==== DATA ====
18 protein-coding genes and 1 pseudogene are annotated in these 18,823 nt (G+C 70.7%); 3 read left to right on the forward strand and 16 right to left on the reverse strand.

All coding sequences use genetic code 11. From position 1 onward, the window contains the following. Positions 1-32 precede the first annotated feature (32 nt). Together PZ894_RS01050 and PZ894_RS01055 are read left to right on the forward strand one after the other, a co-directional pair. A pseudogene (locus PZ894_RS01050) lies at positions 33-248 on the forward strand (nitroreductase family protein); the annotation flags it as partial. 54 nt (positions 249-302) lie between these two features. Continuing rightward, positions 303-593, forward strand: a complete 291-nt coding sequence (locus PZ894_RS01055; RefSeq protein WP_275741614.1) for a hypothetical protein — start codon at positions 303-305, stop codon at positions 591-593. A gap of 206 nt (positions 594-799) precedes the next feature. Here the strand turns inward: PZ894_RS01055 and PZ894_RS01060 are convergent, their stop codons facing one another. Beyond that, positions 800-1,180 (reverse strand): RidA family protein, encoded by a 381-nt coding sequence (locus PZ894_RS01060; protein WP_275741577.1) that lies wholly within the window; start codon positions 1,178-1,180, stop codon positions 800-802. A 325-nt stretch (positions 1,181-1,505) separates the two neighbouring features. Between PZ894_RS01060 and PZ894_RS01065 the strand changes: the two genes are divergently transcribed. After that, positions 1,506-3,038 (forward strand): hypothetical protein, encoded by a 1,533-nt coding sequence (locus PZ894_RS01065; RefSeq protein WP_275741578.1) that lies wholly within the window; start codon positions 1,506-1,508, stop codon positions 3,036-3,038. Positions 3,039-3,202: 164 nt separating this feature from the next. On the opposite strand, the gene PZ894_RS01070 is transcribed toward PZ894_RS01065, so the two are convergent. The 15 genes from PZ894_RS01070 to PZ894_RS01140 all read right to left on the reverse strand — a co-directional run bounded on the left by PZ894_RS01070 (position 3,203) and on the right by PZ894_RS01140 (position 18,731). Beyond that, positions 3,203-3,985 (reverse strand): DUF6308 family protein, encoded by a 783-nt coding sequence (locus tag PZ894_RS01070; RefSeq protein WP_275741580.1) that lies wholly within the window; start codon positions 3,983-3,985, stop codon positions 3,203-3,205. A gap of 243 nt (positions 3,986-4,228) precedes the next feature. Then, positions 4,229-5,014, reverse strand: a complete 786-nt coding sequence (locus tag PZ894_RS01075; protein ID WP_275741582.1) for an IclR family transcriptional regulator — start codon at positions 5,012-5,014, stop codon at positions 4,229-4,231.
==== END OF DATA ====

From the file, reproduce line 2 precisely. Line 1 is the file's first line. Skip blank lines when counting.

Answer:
All coding sequences use genetic code 11. From position 1 onward, the window contains the following. Positions 1-32 precede the first annotated feature (32 nt). Together PZ894_RS01050 and PZ894_RS01055 are read left to right on the forward strand one after the other, a co-directional pair. A pseudogene (locus PZ894_RS01050) lies at positions 33-248 on the forward strand (nitroreductase family protein); the annotation flags it as partial. 54 nt (positions 249-302) lie between these two features. Continuing rightward, positions 303-593, forward strand: a complete 291-nt coding sequence (locus PZ894_RS01055; RefSeq protein WP_275741614.1) for a hypothetical protein — start codon at positions 303-305, stop codon at positions 591-593. A gap of 206 nt (positions 594-799) precedes the next feature. Here the strand turns inward: PZ894_RS01055 and PZ894_RS01060 are convergent, their stop codons facing one another. Beyond that, positions 800-1,180 (reverse strand): RidA family protein, encoded by a 381-nt coding sequence (locus PZ894_RS01060; protein WP_275741577.1) that lies wholly within the window; start codon positions 1,178-1,180, stop codon positions 800-802. A 325-nt stretch (positions 1,181-1,505) separates the two neighbouring features. Between PZ894_RS01060 and PZ894_RS01065 the strand changes: the two genes are divergently transcribed. After that, positions 1,506-3,038 (forward strand): hypothetical protein, encoded by a 1,533-nt coding sequence (locus PZ894_RS01065; RefSeq protein WP_275741578.1) that lies wholly within the window; start codon positions 1,506-1,508, stop codon positions 3,036-3,038. Positions 3,039-3,202: 164 nt separating this feature from the next. On the opposite strand, the gene PZ894_RS01070 is transcribed toward PZ894_RS01065, so the two are convergent. The 15 genes from PZ894_RS01070 to PZ894_RS01140 all read right to left on the reverse strand — a co-directional run bounded on the left by PZ894_RS01070 (position 3,203) and on the right by PZ894_RS01140 (position 18,731). Beyond that, positions 3,203-3,985 (reverse strand): DUF6308 family protein, encoded by a 783-nt coding sequence (locus tag PZ894_RS01070; RefSeq protein WP_275741580.1) that lies wholly within the window; start codon positions 3,983-3,985, stop codon positions 3,203-3,205. A gap of 243 nt (positions 3,986-4,228) precedes the next feature. Then, positions 4,229-5,014, reverse strand: a complete 786-nt coding sequence (locus tag PZ894_RS01075; protein ID WP_275741582.1) for an IclR family transcriptional regulator — start codon at positions 5,012-5,014, stop codon at positions 4,229-4,231.